Are you allowed to record the police?
There are times when, as a witness or bystander, you may want to record the actions of the police via pictures, audio or video. Likewise, you may also be in situations where you are dealing with the police yourself and want to document the interaction.
Most are aware that the First Amendment gives you this right, but there are some exceptions. Here’s what to know.
When and how can you record the police?
In most cases, you have the right to digitally record police interactions. This includes audio and visual recordings on a smartphone or some other recording device.
The reason you have this right is the First Amendment, which allows citizens to discuss the government freely and provides freedom of the press and public access to information.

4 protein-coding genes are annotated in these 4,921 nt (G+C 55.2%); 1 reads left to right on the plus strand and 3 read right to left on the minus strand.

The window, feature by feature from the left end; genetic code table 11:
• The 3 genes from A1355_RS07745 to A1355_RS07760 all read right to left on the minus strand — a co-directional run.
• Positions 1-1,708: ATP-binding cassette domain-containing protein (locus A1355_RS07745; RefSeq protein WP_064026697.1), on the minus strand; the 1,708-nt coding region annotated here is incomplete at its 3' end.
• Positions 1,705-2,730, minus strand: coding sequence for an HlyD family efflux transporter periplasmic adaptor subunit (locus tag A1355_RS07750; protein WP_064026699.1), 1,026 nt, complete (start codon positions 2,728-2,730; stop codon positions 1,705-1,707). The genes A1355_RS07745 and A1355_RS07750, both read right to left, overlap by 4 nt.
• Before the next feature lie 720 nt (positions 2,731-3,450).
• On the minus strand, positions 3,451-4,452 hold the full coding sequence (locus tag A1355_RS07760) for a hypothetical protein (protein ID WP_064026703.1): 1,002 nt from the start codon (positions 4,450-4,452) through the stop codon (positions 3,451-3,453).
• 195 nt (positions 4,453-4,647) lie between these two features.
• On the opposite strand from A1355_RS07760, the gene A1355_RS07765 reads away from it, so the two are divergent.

What are the exceptions?
Three instances can interfere with your right to record the police:
- If your recording is interfering with an officer’s ability to their job
- If you are breaking another law to record, such as trespassing or stalking
- If you are recording covertly in a state that allows officers to have confidential conversations with citizens
Exceptions can and do vary depending on where you are. To be safe, record openly and don’t break any laws to obtain your recording.
What if an officer tells you to stop?
Jurisdictions vary on how strongly established the right to record the police is. If you believe you are in the right and the officer interferes, you may have the grounds for a civil case.